Although transportation in the Brewery District is limited mainly to car, like most of Columbus, it is fairly accessible. The district has High and Front Streets running north to south, and Greenlawn and Whittier running east to west. There is access to Route 315 as well as interstate 70, but some people in the area have proposed making the access more direct. Additionally, COTA offers several bus routes that provide access to those without cars, including local #7 and #16, as well as #1 and #4 stopping near the north side. #64 and #49 are both express buses that make one stop in the district. In 2010, COTA changed the route of the #21 "Night Owl" bus that runs on Fridays and Saturdays to include the Brewery District, providing students at The Ohio State University much easier access to the district
The radio station CD 101, now CD102.5, also calls the district home. The Germania Club, a German-American Singing and Sports Society, has been in the area since 1866 and in 1927 purchased the former home of one of the prestigious brew masters of the neighborhood, Nicolaus Schlee for use by the club.
In the late 90’s to early 2000’s the Brewery District had once again become a very happening spot in Columbus. It was the destination for all the young professionals on a weekend, with lots of opportunities to grab a drink at the bar or dance the night away. This flourishing period for the Brewery District was short-lived, however, due to the opening of a few bars on Park Street and the brand new Arena District area. Entertainment in the Brewery District started to struggle and shut-down. In order to stay on its feet, the businesses in Brewery District focused on, “becoming more of a destination restaurant,” according to Doug Griggs, owner of the Columbus Brewing Company. The nightlife, however, seemed to be done for good. After 2011, there appears to be the beginnings of a comeback for the Brewery District again. The Worley Building was renovated into a theater and bar complex, Shadowbox Live and World of beer, which has helped to bring life back into the area. Between 2010 and 2012, the Brewery District also gained a new nightclub (Double Happiness), winery (Via Vecchia), live music venue (Outland on Liberty) and several places to dine (Backstage Bistro, T. Murray’s Bar & Kitchen and Section 8 Yakitorium). Those with a hand in the Brewery District and its re-development feel that this time around, the prosperity will be longer lived for the district because it is focusing less on entertainment and being a nightlife destination, and more on having a historical, mature, and residential feel.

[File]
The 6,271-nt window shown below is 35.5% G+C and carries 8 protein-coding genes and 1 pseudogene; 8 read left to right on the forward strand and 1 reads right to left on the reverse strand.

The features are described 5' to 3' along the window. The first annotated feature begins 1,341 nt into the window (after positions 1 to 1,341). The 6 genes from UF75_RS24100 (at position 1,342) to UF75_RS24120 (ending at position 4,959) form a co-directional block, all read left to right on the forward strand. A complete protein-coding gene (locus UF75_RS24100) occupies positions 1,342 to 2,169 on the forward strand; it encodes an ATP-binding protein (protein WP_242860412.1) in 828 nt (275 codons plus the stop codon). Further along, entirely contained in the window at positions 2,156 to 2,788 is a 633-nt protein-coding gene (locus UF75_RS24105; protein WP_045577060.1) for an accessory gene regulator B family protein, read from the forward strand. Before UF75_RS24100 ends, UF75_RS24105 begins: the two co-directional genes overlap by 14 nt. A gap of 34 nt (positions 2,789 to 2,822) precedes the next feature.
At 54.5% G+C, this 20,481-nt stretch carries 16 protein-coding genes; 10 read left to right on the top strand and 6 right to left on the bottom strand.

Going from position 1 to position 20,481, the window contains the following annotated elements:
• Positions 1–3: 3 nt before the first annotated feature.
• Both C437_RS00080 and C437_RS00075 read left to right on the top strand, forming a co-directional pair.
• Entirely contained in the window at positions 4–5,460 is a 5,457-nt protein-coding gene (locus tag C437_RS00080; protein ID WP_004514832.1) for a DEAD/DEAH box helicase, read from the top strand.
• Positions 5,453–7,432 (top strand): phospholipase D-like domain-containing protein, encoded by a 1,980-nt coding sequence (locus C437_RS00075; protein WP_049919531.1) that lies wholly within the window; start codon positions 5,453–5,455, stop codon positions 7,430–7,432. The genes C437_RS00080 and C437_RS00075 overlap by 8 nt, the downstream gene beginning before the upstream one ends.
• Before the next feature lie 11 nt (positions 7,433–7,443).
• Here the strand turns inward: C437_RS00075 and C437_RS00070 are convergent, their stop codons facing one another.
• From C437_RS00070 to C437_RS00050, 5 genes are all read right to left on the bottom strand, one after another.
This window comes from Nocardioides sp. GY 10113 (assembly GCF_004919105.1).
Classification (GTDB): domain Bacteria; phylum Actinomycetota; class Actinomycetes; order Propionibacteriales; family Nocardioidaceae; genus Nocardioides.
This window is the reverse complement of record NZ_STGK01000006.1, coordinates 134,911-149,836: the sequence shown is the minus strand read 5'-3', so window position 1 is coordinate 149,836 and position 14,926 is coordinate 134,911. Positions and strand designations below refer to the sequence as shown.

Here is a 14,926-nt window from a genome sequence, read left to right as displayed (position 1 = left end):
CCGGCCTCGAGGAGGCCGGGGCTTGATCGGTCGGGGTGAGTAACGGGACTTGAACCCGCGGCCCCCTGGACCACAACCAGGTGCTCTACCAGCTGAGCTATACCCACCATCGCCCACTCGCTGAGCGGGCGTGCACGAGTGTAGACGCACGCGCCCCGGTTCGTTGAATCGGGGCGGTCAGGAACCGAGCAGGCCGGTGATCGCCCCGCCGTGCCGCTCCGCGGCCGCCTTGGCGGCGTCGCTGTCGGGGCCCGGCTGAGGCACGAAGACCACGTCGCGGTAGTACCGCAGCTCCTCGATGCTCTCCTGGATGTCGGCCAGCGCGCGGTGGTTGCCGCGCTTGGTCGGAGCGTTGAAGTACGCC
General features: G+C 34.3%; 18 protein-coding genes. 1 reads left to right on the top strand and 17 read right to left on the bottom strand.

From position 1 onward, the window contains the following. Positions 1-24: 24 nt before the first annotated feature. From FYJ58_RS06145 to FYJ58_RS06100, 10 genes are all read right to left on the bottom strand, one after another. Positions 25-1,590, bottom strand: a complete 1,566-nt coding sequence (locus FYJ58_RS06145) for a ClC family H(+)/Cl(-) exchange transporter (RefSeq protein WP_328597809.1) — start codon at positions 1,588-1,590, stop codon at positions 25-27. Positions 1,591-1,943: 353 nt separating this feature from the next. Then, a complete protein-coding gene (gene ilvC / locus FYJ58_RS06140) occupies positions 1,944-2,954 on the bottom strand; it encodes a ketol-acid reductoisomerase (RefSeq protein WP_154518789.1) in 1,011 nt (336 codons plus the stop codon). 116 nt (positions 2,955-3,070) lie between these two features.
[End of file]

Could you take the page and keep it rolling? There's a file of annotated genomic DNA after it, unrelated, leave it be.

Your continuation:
Structures and Landmarks
Scioto Audubon Metro Park
The Scioto Audubon Metro Park is one of a kind - it is a 120 acre park featuring everything from wetlands, to a dog park, to a rock climbing wall. A big feature is the Grange Insurance Audubon Center, which serves as a stop for migrating birds. The park backs up to the Scioto river, and is part of an attempt to bring more nature to Columbus.
Brewer’s Yard Kroger
The Kroger in the Brewery District, known as the “Brewer’s Yard Kroger,” has embraced the Whole Food-esque style of grocery shopping – focusing on the consumer experience in order to compete with other stores like Wal-Mart. The store has a Tap Room, which serves specialty wine and beer, making it a popular Friday night destination. Residents of the Brewery District, as well as other neighborhoods of Columbus, often frequent this Kroger for groceries as well as the atmosphere it provides.
Born Brewery Building
The Born Brewery building is the only remaining building of Born Capital Brewery, one of four German breweries which used to be located on South Front Street during the nineteenth and early twentieth centuries, and was constructed in 1895. The building, which functioned as the bottling plant for the Brewery, previously was the Salvation Army Thrift store for a time. In 2007, Edwards affiliate bought the for $2.3 million dollars, originally with the plan of developing it into condos, but are now developing the buildings into 47 apartments. In 2009, Edwards affiliates succeeded in having the building listed on the National Register of Historic Places.
Also known as the “Drunken King,” this statue located in the Brewery District was located for a long time over the August Wagner Brewery. August Wagner, a native of Bavaria, came to Columbus in 1900 and started as the brewmaster for the L. Hoster Brewing Company. Later on, the Gambrinus Brewery was built and a while later in 1919, August Wagner bought all the stock, becoming the owner of the Brewery. He made changes to the brewery, including changing the name to August Wanger Brewery, and adopted the statue of King Gambrinus as their symbol, wanting to maintain a connection to his Bavarian roots. King Gambrinus, according to legend, invented the beverage of beer in order to woo his boss’s daughter while he was apprenticing under him as a glass maker. The brewery eventually closed and was demolished as were most in the area, however, the statue of King Gambrinus was saved by the Columbus Dispatch. They had him restoed and placed in a pocket park on the corner of Front and Sycamore, where he stayed until 2000. Now, he sits at in a new park at the front of the district.
- "The Brewery District Plan" (PDF). Columbus.gov. Columbus Planning Commission. Retrieved 2 December 2014.
- "Brewery District". touring-ohio.com. Ohio City Productions. Retrieved 2 December 2014.
- Fulton, Julie. "Brewing Royalty" (4/10/2010). Retrieved 26 May 2015.
- "Brewery District Guidlines" (PDF). columbus.gov. Retrieved 16 December 2014.
- Burkett, Chris. "Business in Brewery District could benefit from COTA route extension". thelantern.com. The Lantern.
- Evans, Walker. "Welcome Back to TheBrewery District". Columbus Underground. Retrieved 11 November 2014.
- "Scioto Audubon". Metro Parks. Retrieved 2 December 2014.
- Turner, Tracy. "New Hangout Supermarket". dispatch.com. The Columbus Dispatch. Retrieved 16 December 2014.
- "Edwards Companies Converting Born Brewery Building into Apartments". columbusunderground.com. Columbus Underground.
- "Brewery Distrct". Touring Ohio. Retrieved 2 December 2014.
- "King Gambrinus". forgottenoh.com. Forgotten Ohio. Retrieved 16 December 2014.